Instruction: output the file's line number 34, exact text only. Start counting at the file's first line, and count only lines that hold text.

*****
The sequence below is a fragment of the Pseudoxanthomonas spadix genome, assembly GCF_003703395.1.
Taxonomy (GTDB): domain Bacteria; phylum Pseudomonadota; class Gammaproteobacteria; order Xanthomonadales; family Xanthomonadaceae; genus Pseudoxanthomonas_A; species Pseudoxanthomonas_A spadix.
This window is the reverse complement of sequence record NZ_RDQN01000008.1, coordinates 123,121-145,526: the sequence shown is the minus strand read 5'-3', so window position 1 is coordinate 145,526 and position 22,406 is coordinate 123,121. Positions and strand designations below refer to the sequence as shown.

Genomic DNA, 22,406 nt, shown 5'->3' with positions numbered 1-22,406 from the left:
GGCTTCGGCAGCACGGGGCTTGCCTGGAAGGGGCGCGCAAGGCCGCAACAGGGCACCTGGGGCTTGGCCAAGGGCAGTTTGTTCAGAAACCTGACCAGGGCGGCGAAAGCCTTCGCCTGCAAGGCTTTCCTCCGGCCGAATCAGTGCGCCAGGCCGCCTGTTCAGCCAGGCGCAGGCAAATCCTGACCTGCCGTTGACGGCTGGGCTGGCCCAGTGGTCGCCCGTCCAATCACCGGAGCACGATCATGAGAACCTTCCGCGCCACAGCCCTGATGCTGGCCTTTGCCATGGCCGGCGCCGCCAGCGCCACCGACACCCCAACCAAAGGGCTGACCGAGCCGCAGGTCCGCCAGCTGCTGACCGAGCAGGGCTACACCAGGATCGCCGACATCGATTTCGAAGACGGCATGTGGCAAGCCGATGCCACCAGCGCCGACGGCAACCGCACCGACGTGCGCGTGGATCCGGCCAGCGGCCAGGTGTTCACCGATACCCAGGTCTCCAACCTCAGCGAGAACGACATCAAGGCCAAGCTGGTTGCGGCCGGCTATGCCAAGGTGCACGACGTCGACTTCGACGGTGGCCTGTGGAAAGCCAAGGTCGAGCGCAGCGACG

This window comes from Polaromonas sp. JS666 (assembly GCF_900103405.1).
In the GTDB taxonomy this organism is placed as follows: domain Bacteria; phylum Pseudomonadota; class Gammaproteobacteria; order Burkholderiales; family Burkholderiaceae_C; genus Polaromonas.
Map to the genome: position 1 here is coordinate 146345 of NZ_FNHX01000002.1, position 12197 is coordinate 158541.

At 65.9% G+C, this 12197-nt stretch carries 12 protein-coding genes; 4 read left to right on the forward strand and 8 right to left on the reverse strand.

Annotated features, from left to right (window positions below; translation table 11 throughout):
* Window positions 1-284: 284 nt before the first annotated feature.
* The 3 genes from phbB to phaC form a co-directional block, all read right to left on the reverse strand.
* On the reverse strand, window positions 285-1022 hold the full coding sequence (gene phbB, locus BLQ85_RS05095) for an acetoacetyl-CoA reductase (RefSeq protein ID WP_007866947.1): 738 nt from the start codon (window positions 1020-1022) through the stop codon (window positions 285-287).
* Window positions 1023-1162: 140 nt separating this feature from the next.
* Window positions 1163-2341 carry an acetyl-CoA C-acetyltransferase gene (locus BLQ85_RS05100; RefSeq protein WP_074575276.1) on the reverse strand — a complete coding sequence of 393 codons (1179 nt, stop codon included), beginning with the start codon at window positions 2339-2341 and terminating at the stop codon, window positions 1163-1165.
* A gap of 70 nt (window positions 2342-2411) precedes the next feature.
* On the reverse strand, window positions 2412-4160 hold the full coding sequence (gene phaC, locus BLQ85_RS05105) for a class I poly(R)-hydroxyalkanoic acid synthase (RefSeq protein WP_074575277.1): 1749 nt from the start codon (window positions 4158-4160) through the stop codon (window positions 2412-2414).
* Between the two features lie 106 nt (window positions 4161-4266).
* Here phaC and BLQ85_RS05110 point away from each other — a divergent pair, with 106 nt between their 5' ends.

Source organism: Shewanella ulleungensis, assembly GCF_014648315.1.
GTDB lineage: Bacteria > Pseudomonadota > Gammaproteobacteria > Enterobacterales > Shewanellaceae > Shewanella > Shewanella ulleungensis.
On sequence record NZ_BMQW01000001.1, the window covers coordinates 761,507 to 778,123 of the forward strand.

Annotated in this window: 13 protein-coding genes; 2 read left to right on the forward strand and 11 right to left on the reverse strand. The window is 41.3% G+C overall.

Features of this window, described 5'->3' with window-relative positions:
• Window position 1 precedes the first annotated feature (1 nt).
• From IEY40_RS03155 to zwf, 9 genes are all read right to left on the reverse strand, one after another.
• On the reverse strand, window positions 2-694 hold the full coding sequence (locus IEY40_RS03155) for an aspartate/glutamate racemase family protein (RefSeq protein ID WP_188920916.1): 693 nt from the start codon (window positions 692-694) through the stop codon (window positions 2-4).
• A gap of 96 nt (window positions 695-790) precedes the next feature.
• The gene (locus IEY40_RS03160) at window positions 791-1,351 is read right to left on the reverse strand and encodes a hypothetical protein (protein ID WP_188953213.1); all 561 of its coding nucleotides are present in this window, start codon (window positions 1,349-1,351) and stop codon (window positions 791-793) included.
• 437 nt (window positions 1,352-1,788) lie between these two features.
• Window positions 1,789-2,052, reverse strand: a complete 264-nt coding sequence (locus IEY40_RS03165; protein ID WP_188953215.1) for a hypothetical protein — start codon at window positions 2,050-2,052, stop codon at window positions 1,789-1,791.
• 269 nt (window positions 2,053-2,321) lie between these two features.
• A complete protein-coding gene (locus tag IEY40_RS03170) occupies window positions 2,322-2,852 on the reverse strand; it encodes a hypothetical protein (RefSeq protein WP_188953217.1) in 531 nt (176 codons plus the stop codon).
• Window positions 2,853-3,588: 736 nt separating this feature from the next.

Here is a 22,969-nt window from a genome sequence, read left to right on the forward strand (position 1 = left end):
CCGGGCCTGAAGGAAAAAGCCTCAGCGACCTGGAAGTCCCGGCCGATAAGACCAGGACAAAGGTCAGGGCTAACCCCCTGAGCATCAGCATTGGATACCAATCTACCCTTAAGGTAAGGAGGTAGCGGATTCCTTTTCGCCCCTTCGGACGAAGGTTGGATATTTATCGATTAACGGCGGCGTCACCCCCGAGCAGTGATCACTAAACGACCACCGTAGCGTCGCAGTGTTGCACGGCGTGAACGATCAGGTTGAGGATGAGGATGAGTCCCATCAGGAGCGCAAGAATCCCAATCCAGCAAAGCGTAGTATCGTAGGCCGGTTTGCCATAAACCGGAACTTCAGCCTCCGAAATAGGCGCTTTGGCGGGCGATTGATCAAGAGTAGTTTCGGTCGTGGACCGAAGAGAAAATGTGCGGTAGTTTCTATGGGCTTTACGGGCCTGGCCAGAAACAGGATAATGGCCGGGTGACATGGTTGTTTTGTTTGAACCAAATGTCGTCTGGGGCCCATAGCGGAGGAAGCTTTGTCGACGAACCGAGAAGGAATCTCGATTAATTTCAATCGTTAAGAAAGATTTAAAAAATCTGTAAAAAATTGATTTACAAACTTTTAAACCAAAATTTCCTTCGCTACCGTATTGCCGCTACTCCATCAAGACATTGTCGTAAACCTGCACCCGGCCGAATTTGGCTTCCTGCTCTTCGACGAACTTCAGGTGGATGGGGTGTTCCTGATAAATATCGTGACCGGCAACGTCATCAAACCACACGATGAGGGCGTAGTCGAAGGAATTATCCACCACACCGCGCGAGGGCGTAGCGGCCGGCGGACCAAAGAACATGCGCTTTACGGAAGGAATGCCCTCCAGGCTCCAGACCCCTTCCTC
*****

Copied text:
• Window positions 2,853-3,588: 736 nt separating this feature from the next.